It gives me great pleasure to open the debate. I thank all members who signed the motion for the cross-party support that it has received. I declare an interest as a relatively recent member of the board of the Albion Rovers communities trust and I am also the convener of the cross-party group on the future of football in Scotland.
There will be two main strands to my contribution. First, I will highlight the amazing gesture from Coatbridge lad, Mark Millar, to his local team and all the work that has gone into making the live streaming happen; secondly, I will consider the wider implications and benefits of live streaming for Scottish football in the Covid-19 environment.
As the motion highlights, after some hinting tweets earlier this month, the big announcement was made that Mark Millar had donated money to Albion Rovers to invest in the Pixellot streaming system at Cliftonhill stadium. Many members know who Mark Millar is. He comes from Coatbridge and is now an international comic book writer and Hollywood director; his works include “Ultimate X-Men”, “Wanted” and “Kick-Ass”. Despite his fame, Mark has never forgotten his Coatbridge roots and is often involved in community initiatives, particularly in the Townhead area, where he was raised. He and his wife, Lucy Millar, have set up the Millar Foundation charity to help redevelop and regenerate the Townhead area.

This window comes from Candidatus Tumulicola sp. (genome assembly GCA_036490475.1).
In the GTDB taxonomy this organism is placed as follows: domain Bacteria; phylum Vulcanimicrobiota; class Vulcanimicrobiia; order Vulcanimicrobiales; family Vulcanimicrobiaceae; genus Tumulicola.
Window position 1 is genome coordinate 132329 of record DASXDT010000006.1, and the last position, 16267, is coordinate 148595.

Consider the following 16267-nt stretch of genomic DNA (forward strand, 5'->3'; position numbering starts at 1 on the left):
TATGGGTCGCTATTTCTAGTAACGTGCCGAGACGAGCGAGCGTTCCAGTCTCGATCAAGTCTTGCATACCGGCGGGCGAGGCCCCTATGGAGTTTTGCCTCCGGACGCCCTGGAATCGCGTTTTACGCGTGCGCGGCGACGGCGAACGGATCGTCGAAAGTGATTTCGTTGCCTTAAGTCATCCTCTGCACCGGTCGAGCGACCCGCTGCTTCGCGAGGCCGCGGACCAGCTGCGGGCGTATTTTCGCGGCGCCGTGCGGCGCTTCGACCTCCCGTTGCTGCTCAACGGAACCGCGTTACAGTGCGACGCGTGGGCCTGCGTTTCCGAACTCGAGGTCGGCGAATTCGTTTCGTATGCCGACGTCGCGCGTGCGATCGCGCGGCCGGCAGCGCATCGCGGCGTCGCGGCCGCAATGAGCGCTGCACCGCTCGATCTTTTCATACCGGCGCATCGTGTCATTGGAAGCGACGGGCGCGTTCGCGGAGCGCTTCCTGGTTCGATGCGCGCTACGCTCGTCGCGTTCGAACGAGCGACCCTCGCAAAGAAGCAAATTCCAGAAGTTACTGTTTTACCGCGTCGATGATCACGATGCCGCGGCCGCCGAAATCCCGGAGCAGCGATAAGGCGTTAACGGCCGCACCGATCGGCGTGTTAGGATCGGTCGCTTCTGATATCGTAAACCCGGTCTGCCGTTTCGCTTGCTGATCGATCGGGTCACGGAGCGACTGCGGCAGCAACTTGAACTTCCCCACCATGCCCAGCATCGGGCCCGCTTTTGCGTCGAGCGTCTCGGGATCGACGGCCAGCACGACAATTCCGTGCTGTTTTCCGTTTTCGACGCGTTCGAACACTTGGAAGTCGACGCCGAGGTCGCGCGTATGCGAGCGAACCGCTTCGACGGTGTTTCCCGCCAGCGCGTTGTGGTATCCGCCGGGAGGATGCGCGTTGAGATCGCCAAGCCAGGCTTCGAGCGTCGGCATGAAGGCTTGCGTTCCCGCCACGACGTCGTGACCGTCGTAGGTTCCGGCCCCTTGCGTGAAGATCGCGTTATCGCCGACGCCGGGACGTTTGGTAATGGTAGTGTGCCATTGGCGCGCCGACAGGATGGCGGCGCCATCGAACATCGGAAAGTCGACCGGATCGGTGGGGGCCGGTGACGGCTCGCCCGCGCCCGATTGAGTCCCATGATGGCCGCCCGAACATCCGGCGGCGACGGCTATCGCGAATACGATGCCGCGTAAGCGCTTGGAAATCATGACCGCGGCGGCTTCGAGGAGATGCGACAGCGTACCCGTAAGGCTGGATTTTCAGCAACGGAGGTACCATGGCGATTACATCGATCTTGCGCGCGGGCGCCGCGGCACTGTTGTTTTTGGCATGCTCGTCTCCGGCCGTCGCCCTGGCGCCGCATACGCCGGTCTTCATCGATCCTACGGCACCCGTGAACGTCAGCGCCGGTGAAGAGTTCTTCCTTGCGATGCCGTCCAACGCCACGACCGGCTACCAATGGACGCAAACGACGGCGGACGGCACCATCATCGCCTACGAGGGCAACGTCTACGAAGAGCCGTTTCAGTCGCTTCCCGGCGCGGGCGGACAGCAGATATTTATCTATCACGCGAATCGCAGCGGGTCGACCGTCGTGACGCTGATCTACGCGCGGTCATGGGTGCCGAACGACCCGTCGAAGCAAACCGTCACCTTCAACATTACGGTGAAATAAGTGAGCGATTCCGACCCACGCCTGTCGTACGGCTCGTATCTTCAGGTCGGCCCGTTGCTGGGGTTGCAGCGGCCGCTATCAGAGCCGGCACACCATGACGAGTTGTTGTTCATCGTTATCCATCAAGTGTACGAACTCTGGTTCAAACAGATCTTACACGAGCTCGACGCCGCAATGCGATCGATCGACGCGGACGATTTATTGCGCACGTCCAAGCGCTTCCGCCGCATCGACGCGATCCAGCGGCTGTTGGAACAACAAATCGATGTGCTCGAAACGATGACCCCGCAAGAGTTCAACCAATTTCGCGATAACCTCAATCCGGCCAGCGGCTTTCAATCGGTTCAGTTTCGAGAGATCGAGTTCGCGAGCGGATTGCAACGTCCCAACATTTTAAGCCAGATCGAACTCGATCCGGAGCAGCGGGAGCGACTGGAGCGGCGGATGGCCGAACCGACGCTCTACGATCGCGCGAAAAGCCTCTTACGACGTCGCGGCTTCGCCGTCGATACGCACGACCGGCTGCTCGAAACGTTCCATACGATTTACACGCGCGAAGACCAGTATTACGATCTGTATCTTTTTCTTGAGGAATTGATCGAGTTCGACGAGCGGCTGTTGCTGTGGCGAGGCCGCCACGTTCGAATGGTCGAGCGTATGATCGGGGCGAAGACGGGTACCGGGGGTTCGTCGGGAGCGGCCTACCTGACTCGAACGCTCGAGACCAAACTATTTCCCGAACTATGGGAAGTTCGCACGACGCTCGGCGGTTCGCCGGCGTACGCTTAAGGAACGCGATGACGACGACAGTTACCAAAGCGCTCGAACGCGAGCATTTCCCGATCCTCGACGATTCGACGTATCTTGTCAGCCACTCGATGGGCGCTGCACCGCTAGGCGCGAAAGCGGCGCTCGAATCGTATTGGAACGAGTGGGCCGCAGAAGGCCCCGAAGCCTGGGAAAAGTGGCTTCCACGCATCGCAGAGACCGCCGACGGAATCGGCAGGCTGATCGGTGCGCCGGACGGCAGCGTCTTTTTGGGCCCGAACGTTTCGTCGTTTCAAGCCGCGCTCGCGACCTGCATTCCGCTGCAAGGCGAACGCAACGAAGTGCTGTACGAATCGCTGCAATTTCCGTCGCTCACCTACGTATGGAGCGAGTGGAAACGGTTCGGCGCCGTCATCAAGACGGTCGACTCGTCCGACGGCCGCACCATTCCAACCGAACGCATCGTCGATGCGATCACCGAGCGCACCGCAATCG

When Covid-19 hit, like so many of us across the country, Mark started to think about the plight of his local club, which, in his case, is Albion Rovers. Local football teams are a lot more than the game that they play on a Saturday. They are often the lifeblood of our communities and offer so much to so many people and it is vital that such issues are debated in the chamber. The Rovers is no different and I can testify to the supporters trust’s on-going work with schools, the memories group for older fans, festive activities and the buddy group.